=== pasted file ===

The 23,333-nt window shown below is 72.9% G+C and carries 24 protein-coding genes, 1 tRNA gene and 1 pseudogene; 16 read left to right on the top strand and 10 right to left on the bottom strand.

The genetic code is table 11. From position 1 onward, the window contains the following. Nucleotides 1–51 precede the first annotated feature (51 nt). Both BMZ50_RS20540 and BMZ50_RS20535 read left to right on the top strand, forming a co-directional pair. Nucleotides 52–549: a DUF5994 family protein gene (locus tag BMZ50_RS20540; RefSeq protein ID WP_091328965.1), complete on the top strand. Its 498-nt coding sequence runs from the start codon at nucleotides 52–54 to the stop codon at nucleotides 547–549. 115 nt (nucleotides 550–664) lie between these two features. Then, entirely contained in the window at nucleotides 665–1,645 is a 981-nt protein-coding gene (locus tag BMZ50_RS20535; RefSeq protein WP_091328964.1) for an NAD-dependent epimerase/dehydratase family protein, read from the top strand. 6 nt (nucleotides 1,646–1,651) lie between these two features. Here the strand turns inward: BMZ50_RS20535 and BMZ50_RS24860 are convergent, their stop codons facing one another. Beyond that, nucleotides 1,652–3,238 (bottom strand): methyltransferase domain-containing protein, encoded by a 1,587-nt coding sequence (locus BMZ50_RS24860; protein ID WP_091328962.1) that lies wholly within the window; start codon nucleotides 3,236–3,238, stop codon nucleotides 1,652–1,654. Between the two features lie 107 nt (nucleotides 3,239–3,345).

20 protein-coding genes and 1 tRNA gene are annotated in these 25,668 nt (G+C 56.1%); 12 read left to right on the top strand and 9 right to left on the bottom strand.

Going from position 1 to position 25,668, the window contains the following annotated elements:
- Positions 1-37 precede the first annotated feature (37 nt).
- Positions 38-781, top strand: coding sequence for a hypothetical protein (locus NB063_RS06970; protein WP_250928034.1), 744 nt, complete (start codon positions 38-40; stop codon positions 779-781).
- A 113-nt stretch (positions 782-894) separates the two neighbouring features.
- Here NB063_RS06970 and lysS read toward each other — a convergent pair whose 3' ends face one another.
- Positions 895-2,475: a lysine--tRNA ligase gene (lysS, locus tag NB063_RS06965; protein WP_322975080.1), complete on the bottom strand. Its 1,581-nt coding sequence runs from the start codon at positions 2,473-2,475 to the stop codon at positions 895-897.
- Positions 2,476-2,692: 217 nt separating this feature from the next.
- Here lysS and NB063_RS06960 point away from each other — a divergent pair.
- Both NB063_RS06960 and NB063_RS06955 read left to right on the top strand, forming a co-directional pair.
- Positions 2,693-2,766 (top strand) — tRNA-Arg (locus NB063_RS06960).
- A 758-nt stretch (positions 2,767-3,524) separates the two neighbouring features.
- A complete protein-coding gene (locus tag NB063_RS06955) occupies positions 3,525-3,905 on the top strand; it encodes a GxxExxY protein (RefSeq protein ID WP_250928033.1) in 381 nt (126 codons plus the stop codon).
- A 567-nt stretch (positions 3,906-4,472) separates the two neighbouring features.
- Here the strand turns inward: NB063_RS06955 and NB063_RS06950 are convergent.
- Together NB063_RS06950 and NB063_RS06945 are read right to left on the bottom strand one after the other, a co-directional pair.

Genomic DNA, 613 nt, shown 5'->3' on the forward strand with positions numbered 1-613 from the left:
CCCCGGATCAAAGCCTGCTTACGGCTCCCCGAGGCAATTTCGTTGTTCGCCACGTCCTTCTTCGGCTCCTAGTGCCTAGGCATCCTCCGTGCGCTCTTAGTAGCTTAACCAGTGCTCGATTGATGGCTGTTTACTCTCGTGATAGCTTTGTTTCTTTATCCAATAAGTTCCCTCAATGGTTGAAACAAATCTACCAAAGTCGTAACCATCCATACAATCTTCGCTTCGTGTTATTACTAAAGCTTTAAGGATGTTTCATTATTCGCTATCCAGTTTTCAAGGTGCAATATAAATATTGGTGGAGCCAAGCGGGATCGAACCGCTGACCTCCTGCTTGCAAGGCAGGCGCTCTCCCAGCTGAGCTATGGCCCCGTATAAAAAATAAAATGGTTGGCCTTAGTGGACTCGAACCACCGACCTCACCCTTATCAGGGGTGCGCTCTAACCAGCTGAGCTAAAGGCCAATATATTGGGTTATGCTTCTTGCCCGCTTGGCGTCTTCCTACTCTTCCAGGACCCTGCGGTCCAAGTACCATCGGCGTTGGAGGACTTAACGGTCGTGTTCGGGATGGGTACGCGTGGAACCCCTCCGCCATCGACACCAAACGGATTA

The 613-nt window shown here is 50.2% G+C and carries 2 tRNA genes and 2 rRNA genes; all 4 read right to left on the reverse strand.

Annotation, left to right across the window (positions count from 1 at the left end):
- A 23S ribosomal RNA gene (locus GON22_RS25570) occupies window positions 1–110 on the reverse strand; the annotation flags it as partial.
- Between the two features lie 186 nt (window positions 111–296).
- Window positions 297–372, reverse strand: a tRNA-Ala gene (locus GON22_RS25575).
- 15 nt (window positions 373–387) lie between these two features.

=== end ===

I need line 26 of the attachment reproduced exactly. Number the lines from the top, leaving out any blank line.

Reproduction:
- 15 nt (window positions 373–387) lie between these two features.